China Eyes 2008 Games

Although the Athens Olympics are less than a year away, many travel professionals are already ramping up for the 2008 Games in Beijing.

By: Kevin Brass

Although the Athens Olympics are less than a year away, many travel professionals are already ramping up for the 2008 Games in Beijing.

“We plan for it to be a major part of what we do here for the next few years,” said Gilbert Whelan, director of marketing for China Travel Service U.S.A. in San Francisco.

By all accounts, China is using the Olympics as catalyst to transform its tourism infrastructure.

As many as 50 new hotels are expected to open in Beijing by 2008. More than 800 hotels in Beijing are scheduled for upgrading in order to qualify for Olympic certification.

In an attempt to ease Beijing’s notorious traffic congestion, a fourth ring road has already opened around the city. A subway line connecting Olympic sites to tourist areas is scheduled for completion by 2006, and an additional five light-rail routes should be ready by 2008.

While the Olympics are traditionally an important economic and cultural event for the host company, few have had as much at stake as China, which views the game as something of a “coming-out party” to the world community.

As part of the Olympic effort, more than 2 million trees were planted in Beijing last year.

“It is an issue of national pride, representing this country’s rite of passage into global acceptance and recognition,” said Guy Rubin, managing partner of Imperial Tours, based in Carson City, Nev.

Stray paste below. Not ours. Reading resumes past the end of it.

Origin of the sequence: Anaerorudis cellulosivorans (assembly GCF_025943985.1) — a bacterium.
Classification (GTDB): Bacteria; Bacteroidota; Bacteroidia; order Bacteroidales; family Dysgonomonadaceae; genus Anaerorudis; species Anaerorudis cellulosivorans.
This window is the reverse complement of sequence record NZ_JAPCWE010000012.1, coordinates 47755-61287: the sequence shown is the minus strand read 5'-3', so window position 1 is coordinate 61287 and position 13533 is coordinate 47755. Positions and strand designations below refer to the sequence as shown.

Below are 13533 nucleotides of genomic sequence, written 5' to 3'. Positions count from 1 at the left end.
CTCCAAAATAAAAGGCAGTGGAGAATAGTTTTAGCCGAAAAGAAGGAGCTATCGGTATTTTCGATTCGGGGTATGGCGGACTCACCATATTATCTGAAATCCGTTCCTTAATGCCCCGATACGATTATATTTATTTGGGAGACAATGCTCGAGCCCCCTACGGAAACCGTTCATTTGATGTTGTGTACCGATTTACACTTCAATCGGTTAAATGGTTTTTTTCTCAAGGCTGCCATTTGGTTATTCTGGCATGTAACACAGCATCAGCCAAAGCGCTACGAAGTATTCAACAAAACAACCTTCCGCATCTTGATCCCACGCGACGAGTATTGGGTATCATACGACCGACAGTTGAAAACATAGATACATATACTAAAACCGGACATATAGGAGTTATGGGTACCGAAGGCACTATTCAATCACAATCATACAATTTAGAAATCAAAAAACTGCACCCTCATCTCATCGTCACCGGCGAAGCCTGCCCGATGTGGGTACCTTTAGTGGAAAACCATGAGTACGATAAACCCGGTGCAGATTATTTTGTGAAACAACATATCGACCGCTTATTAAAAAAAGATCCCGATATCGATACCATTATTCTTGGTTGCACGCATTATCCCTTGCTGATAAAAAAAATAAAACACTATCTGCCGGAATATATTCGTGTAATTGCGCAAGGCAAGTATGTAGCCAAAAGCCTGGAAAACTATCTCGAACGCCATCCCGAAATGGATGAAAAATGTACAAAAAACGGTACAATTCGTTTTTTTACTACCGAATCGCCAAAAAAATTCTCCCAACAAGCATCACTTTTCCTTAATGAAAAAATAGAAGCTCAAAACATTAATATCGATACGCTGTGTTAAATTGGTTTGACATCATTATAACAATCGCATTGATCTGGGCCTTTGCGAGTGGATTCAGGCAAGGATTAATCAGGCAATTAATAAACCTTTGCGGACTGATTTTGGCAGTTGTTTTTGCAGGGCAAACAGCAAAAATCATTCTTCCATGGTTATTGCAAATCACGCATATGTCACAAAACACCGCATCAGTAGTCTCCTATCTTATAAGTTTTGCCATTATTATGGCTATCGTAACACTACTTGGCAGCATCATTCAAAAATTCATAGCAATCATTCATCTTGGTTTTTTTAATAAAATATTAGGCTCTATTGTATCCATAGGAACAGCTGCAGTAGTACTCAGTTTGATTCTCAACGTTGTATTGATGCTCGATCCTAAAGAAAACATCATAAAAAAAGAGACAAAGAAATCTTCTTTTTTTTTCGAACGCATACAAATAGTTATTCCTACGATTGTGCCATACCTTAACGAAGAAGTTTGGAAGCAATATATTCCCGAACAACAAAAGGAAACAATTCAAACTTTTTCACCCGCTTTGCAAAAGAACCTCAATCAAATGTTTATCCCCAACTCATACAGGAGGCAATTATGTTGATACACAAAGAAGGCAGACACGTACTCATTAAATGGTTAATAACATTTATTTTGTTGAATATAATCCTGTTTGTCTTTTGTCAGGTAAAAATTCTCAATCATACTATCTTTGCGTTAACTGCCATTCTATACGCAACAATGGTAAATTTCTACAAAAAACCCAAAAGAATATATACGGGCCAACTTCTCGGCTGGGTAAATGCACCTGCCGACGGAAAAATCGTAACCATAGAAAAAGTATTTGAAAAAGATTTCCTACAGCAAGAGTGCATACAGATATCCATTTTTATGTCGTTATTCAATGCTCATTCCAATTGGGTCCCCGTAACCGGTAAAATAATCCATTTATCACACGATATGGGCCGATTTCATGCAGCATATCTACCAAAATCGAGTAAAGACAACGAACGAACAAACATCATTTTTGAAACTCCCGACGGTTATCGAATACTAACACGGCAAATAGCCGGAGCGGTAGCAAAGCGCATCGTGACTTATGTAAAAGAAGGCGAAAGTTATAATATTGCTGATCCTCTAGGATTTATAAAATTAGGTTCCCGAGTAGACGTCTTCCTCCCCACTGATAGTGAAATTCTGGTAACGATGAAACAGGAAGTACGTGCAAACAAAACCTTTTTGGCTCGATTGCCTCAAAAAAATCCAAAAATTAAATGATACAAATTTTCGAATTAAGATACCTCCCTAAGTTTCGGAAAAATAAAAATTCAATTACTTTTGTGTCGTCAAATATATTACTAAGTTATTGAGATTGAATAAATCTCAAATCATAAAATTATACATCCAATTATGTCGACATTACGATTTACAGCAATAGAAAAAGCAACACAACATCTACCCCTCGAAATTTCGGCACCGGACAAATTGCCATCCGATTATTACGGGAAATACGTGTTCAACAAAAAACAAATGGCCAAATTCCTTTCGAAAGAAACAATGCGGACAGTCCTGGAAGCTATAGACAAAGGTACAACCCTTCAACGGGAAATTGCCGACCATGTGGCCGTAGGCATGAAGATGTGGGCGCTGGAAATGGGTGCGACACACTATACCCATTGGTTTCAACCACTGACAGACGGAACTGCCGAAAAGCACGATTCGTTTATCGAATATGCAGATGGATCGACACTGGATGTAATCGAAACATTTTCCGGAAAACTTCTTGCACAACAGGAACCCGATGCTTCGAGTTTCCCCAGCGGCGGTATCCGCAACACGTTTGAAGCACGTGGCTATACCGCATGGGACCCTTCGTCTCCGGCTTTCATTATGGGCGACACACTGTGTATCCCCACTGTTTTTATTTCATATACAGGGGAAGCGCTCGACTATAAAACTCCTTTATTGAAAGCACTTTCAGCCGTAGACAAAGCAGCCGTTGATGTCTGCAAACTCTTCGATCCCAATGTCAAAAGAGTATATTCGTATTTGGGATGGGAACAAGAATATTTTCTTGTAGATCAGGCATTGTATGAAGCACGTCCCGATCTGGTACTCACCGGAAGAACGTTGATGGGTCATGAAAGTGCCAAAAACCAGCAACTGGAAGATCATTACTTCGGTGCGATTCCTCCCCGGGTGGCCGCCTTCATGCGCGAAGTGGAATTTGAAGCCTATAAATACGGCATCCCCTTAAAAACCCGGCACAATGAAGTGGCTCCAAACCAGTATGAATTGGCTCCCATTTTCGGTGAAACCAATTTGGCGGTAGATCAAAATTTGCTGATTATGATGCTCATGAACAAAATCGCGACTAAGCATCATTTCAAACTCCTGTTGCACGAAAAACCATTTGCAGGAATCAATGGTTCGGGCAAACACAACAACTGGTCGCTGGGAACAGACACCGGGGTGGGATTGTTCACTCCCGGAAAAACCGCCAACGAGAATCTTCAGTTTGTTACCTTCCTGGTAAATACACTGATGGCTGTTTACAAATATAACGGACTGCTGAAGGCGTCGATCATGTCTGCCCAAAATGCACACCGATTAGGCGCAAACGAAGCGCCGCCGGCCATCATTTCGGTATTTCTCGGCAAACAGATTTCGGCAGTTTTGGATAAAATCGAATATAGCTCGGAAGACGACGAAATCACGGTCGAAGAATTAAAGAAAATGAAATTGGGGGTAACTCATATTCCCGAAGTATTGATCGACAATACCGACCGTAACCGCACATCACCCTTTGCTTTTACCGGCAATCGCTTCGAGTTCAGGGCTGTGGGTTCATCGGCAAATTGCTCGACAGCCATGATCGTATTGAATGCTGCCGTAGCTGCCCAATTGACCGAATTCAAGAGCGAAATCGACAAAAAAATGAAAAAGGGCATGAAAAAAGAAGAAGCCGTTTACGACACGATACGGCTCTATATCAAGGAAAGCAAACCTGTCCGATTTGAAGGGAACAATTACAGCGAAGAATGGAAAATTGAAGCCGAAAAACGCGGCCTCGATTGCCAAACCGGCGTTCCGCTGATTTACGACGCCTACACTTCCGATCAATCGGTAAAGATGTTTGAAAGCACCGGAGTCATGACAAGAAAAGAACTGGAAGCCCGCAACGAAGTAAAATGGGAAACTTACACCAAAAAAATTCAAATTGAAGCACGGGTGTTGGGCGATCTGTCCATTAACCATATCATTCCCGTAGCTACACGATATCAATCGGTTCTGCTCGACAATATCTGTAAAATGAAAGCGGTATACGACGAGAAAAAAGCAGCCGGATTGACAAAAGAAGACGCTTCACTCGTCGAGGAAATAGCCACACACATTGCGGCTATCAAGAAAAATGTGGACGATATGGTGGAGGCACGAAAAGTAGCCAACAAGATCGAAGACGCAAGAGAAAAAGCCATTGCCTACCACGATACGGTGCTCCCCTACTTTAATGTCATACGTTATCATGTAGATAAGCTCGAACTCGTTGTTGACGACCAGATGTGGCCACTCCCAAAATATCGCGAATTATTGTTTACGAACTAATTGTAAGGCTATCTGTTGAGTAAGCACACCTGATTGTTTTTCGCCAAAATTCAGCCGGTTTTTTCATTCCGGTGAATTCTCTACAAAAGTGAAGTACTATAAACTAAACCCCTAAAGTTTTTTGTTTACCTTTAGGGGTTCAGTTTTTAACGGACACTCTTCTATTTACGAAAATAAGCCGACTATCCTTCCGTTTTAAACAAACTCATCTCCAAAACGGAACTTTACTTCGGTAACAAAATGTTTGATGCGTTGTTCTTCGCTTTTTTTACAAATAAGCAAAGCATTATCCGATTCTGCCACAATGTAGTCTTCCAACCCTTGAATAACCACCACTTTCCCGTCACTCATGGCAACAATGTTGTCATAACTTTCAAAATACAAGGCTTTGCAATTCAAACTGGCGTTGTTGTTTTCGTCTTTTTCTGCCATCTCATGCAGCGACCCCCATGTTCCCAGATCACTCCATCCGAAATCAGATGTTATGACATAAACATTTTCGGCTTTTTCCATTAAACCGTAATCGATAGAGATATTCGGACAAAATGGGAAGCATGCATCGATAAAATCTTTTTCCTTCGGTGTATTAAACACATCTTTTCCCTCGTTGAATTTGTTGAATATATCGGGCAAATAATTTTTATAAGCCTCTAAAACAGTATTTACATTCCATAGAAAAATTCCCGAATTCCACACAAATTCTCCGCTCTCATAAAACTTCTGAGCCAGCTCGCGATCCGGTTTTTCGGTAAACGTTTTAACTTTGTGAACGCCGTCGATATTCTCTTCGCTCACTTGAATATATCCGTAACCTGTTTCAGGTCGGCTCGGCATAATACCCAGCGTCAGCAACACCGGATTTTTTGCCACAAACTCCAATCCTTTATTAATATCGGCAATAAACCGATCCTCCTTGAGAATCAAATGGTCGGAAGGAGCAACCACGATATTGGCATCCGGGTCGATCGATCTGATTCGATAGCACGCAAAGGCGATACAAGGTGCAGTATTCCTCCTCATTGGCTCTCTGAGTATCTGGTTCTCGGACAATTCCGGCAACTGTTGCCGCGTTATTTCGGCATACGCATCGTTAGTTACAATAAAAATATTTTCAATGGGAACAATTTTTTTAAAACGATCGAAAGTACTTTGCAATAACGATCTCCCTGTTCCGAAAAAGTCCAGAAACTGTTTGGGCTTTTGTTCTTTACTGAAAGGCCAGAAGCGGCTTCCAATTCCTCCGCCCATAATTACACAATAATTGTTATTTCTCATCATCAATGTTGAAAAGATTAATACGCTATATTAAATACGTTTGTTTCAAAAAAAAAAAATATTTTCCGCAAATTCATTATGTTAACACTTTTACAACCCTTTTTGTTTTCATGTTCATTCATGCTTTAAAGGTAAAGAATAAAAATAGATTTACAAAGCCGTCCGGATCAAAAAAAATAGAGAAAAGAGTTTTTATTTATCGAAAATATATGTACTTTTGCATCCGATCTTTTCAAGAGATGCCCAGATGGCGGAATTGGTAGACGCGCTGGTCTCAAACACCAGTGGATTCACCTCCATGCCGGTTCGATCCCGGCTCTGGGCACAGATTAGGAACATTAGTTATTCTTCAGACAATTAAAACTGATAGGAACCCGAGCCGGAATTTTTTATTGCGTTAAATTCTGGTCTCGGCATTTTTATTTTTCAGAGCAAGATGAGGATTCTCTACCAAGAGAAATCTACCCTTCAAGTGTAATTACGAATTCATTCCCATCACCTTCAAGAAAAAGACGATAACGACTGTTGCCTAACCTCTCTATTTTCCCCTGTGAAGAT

Rubin says the Olympics will transform the luxury hotel market, his primary target.

A new Park Hyatt is reportedly set to open in Beijing in 2006, while rumors persist that Ritz Carlton and Four Seasons will either manage or own new facilities, he said.

“It is counter-intuitive to suppose that a Communist country could offer better luxury facilities than many capitalist countries, but this is part of a 30-year-long historic process,” Rubin said.

Although hotels are not yet taking reservations for the Olympics, they are starting waiting lists, Rubin said.

More so than past Games, the Beijing Olympics are expected to impact China long before the events actually begin. The government has decreed that all major Olympic projects be completed by 2006. Travel executives say the Games are already affecting business. They say the decision to award the games to China helped change many of the perceptions of the country, from the availability of facilities to security issues.

“It’s easier for us to advertise and promote China travel,” said Chris Lee, owner of China Plus Travel, a tour operator based in Irving, Texas. “It also makes it easier for us to provide better service.”

In September the Beijing Olympic Organizing Committee announced its initial marketing plan, including details for sponsorships and exclusive supplier rights, a key step in organizing the business side of the event.

The process of selling sponsorships has already started, and the awarding of supplier deals is expected to begin soon after the Athens games.

In September, the Olympic organizing committee also launched a new annual cultural event in Beijing, the Olympic Cultural Festival, spotlighting Olympic-oriented activities and the history of China.

The festival will offer a variety of events each September through 2008.

With the Olympics as a key economic driver, China tourism is expected to boom in the next few years.

Boeing recently predicted the country will need more than 2,000 new passenger planes to handle both the internal and external flow of tourists.

“If Beijing builds new rooms they will be used,” said Whelan of China Travel Service. “The Chinese government has seen the impact tourism can have on China and the Chinese people.”

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